After more than two years, customers at The Olney Place on Keuka Lake are able to drink a beer that is drawn from the taps on the bar in the tap room at Seth Olney’s deli and market.
Olney learned last Friday, June 15, that his argument prevailed in a case before the Supreme Court of New York Appellate Division. The appeal had been filed by the Town of Barrington in response to a decision by Acting Yates County Judge Dennis Bender, who ruled in May 2017 that the New York State Liquor Authority has exclusive jurisdiction to grant a liquor license.
Town officials and neighbors had attempted to prevent the sale of beer in the tap room that was added to the market in 2014. They argued Olney misrepresented the planned use of the addition when he applied for the building permit in 2013.
Olney’s original SLA license had permitted the sale of beer for on site consumption from the original store, and after adding the 30×20 taproom, he needed to apply for a license to cover the additional space.
After the expansion of the market, neighbors complained to town officials about customers trespassing on private property, noise from gatherings at the business, and rude behavior of some customers. Their complaints lead to a decision by the town’s zoning board of appeals to annually review the Special Use Permit for the addition and a small deck.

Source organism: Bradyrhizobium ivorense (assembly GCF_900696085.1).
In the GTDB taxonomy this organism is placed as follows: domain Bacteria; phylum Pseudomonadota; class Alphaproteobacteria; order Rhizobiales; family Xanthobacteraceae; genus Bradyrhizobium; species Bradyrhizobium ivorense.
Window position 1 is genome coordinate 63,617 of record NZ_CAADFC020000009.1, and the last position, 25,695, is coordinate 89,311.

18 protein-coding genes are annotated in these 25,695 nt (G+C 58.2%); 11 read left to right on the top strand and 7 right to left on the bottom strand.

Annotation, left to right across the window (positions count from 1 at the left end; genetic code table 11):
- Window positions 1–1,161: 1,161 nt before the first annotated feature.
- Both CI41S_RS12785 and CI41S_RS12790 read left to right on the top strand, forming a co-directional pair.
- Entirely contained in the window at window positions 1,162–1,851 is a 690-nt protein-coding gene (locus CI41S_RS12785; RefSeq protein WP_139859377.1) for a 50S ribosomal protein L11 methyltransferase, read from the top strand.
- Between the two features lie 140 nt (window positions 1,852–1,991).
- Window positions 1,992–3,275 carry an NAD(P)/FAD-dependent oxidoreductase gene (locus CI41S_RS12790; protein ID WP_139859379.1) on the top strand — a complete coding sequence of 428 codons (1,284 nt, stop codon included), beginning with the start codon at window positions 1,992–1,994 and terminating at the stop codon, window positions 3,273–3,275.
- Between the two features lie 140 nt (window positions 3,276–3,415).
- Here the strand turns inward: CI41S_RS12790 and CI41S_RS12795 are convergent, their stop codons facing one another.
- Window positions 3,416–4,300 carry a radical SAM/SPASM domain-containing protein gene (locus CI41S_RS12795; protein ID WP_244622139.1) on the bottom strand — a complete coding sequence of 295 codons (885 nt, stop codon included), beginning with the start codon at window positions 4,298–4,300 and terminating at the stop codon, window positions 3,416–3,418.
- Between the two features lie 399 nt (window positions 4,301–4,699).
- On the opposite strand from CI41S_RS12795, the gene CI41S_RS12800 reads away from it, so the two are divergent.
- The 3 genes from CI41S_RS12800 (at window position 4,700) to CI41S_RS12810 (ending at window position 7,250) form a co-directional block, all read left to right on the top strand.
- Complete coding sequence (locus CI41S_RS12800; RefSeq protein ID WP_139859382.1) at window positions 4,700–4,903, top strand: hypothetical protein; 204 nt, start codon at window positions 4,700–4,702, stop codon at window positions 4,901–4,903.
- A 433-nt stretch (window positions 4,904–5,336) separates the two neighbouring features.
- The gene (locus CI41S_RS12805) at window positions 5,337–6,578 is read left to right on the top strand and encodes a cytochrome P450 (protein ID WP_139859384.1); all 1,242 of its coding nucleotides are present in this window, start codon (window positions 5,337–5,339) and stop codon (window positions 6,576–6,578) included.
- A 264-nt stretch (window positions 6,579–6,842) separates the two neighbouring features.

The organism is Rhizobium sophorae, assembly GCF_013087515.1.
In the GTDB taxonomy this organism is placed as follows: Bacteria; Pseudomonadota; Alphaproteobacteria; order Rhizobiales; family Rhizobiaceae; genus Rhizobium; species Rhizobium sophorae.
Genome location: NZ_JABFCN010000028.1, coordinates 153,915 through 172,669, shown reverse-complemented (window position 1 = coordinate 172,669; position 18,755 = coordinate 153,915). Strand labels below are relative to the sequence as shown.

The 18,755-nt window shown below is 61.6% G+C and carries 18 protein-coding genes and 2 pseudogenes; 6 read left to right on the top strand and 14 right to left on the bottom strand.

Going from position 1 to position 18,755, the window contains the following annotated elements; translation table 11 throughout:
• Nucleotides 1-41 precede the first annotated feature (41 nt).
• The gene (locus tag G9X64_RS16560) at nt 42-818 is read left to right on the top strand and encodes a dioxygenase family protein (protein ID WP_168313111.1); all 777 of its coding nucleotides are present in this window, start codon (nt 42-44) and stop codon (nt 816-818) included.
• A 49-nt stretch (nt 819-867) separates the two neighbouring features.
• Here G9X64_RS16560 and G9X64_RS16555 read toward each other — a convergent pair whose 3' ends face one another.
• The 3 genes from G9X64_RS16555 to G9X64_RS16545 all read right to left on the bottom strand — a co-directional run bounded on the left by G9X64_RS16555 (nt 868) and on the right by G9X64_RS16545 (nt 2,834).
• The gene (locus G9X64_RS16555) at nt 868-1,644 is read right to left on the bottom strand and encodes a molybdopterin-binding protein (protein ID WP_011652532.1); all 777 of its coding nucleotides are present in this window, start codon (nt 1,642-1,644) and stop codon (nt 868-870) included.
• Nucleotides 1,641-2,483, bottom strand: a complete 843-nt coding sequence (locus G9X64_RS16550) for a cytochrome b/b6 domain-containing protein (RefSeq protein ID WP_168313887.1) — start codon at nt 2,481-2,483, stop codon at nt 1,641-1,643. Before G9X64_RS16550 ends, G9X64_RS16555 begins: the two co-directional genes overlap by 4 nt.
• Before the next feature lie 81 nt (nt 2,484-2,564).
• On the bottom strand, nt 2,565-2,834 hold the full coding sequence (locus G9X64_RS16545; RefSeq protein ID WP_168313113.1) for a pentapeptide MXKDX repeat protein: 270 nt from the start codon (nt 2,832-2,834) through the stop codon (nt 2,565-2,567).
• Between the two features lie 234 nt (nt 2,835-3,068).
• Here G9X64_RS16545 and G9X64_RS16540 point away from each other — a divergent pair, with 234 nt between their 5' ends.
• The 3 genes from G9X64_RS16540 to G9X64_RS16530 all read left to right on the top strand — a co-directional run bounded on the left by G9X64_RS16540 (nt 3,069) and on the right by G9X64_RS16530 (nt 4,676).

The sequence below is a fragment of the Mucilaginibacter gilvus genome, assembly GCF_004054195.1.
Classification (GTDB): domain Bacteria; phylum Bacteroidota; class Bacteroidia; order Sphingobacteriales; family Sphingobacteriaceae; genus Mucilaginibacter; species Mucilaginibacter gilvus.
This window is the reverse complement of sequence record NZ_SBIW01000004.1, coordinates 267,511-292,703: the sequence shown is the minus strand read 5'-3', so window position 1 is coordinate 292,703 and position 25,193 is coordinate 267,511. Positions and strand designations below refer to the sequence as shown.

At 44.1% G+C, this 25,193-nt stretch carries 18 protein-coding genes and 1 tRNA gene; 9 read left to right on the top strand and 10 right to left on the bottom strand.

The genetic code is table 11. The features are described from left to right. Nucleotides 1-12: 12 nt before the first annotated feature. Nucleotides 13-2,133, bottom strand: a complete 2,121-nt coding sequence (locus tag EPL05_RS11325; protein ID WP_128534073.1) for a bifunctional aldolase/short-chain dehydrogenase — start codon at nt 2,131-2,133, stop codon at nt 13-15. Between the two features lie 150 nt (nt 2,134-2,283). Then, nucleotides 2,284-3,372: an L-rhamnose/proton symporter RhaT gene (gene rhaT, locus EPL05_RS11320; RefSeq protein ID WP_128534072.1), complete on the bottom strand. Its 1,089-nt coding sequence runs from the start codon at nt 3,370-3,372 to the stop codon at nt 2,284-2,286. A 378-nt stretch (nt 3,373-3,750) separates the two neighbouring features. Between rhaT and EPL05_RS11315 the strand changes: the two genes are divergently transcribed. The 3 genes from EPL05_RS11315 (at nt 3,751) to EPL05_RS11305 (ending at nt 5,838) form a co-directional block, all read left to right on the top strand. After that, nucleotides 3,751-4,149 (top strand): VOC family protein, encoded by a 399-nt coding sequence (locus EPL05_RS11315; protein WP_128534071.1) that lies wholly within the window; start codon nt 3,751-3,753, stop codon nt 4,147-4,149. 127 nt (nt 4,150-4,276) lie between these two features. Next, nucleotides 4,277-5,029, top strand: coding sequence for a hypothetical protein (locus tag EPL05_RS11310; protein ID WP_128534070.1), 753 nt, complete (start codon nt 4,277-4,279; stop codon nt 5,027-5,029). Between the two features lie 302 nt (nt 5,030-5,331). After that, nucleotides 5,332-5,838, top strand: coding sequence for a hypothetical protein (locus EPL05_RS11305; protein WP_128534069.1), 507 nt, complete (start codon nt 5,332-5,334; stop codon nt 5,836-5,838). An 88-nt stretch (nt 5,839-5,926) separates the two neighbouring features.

A cascade of lawsuits, complaints, and clashes between Olney supporters, town officials, and neighbors drove a wedge in a small town where families have lived side-by-side for generations.
During those disputes, it was discovered that State Liquor Authorities had lost track of an obscure local law that prohibited any sales of alcohol for on-site consumption in the town of Barrington. In November, town residents voted to authorize all sales of alcohol within the town, and the state liquor authority ultimately ruled that Olney was legally permitted to sell alcohol in the new taproom.